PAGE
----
You can kick things (namely bodies and heads) MUCH farther if you run towards your target and jump just before you kick (once you get the timing down it’s really easy).

If you get a civilian into a hostile stance (i.e. get them to draw a weapon) while there is a police officer present, the two will start fighting each other (peeing on someone is a good way to do this - geez, never thought i’d say that).

There are really quite a few more interesting things (like the attack dogs, eating catnip, etc.), but I don’t want to ramble on too long and you’ve most likely seen all that stuff anyway.

Oh, and here are some commands/binds you might find fun/usefull (bring down the console with ~, enter the text without the quotes, change the input keys to whatever you like, this is just something I started playing with when I was trying to figure out a way to summon weapons, which I couldn’t get to work).

“set input b slomo .1” (this will bind the b key to start slow motion, like eating catnip)
“set input n slomo 1” (this will return the game to normal speed)
“set input v playersonly” (this will freeze everything except for the player)
“set input p SET GAMESTATE DEMOTIME 9999” (this is the demo time extender that Duke Nukem Forever found yesterday, this binds it to a key so you don’t have to mess with it every time you play the demo, just press the assigned key)

Well that’s enough I guess, have fun.

I disagree. Maybe it gets more difficult later on, but waiting in line and being insulted by a poorly stereotyped clerk aren’t the type of challenges for which finding a non-violent solution seems particularly difficult. Now, if later in the game your funny protestor was blocking the door to the library and getting past him non-violently involved something more difficult than just hitting him with a shovel, that would be brilliant. Maybe if you had to set off a Big Mouth Billy Bass nearby so he’d go and become entranced by it.

This reminded me of what happened to me in the later stages of Jedi Outcast. At a certain point, Kyle’s so goddamned powerful that I felt sorry for all the stormtroopers I was brutally massacring with waves of my hand. Instead of frying them all, I started just stealing their blasters with Force Pulls and leaving whole rooms full of troopers with their hands in the air.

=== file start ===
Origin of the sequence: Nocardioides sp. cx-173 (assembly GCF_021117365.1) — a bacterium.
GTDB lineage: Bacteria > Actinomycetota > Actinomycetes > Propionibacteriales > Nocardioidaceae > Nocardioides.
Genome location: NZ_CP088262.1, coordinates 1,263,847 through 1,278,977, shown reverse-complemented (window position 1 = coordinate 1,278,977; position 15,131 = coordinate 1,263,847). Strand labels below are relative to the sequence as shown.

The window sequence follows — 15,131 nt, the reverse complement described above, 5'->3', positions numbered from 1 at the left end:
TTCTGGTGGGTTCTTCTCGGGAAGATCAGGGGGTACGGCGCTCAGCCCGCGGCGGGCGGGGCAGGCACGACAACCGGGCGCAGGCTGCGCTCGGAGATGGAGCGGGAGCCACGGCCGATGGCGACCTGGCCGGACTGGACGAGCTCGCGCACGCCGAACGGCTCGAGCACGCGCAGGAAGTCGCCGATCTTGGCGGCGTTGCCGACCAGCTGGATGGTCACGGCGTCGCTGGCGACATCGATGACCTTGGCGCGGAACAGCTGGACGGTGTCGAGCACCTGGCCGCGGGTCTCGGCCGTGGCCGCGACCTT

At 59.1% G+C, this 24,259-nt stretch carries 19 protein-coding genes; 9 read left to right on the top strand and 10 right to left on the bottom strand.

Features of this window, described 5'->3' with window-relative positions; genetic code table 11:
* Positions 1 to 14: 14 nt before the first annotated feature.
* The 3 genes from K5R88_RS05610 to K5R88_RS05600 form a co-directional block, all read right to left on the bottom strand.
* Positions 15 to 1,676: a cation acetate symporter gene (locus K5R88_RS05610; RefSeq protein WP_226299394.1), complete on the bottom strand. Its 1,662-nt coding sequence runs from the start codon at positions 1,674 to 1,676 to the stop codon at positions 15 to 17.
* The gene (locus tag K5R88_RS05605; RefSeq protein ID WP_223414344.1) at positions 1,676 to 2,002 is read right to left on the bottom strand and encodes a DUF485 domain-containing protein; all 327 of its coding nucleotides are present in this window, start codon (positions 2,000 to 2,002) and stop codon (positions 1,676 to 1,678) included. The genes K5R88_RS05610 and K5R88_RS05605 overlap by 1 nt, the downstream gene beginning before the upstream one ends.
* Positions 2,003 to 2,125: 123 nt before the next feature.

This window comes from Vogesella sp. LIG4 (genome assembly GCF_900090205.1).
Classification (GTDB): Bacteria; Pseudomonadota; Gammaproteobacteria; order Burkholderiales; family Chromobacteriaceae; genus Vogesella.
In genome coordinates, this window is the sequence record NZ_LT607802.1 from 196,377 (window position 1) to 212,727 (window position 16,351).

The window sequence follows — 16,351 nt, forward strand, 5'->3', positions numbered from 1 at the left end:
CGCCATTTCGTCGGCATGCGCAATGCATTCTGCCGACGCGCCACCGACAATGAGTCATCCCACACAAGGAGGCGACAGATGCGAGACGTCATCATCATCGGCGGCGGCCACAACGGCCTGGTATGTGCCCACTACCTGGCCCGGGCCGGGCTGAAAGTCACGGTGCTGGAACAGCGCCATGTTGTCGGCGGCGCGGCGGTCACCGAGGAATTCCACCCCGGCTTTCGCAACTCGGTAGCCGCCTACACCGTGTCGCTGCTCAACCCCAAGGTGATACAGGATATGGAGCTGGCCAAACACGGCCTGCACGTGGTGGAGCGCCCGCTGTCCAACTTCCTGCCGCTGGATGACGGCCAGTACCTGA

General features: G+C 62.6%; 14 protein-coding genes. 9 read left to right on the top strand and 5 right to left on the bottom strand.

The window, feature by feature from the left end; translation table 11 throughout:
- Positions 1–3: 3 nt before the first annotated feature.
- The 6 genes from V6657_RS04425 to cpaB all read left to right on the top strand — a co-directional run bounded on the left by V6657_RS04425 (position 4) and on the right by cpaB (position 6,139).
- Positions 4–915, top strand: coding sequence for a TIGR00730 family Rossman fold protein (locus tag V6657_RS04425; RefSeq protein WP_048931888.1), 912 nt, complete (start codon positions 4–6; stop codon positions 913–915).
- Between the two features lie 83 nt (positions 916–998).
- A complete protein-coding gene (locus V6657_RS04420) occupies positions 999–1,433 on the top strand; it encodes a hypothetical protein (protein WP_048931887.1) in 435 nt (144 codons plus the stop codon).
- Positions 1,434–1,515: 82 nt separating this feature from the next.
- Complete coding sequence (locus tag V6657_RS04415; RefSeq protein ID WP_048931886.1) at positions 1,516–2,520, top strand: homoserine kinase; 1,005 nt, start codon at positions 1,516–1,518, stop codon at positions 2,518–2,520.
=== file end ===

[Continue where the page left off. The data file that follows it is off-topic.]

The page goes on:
And yet I felt no shred of remorse for slaughtering enemies pleading for their lives in SoF2 and the Postal 2 demo. Strange.

~MJK

I was watching Steve play the full game for awhile on Friday.

Yes, it seems you CAN play through the whole game non-violently. But clearly they didn’t mean for anyone to take that route. It continually eggs you on and deliberately makes you bored and frustrated so you do something violent. Not to mention that the AI sometimes makes it hard to be nice. Accidentally run over a weapon when auto-switch is on, and you might pull out your gun and get the cops firing on you. There are a couple parts where you’d just have to do a whole lot of running away - while under fire and armed to the teeth - if you wanted to stay non-violent.

But more telling is that for all the many violent things you can do, there are absolutely no non-violent activities. Well, besides walking and running. You can kick lots of things and shoot everybody and pee on people and grab cats for silencers and all that, but non-violent interactivity and animations are limited to…locomotion.

I really didn’t find anything particularly funny. Sometimes you chuckle in that “oh my GOD I can’t believe they thought that was funny and put that in this game” kind of way. Laughing at it, not with it. There was one thing that made me genuinely laugh, though: a pedestrian has an idle animation where he looks down, picks up something off the ground by his feet, kind of looks and it and smells it, and then pops it in his mouth.

It’s sort of a shame because except for a LOT of level loading (that takes a long time), there are some nice things hidden in there somewhere. There are no closed doors in the game really, you can open them all and explore everywhere. That’s kind of cool.

There are no robot frogs.

The exploration part of the game is the only reason I’d get it. I enjoy games that let you go anywhere, and Postal 2 seems well-detailed. It’s too bad the pacifist mode wasn’t better thought out. I saw some potential there. I’ll probably pick it up when it hits the bargain bin, just so I can visit the other parts of that town.

Now THAT is a f**king understatement.

Sorry. Still coming down off the brilliance of the site. I think I’m starting to accept crates as required scenery / “interactive objects” in games again. Also, who’s going to deal with Mortyr 2 when it’s aborted and released to the gaming community?

P.S. I’d be glad to help in whatever way would facilitate getting the site online again. Been hacking websites for years now.

Edit: I just noticed that the link to the old site was removed from slashdot. Perhaps this is a good thing in your eyes. With that said, it feels like the end of an era, which is a shame, and only makes me more serious about what I said in the postscript.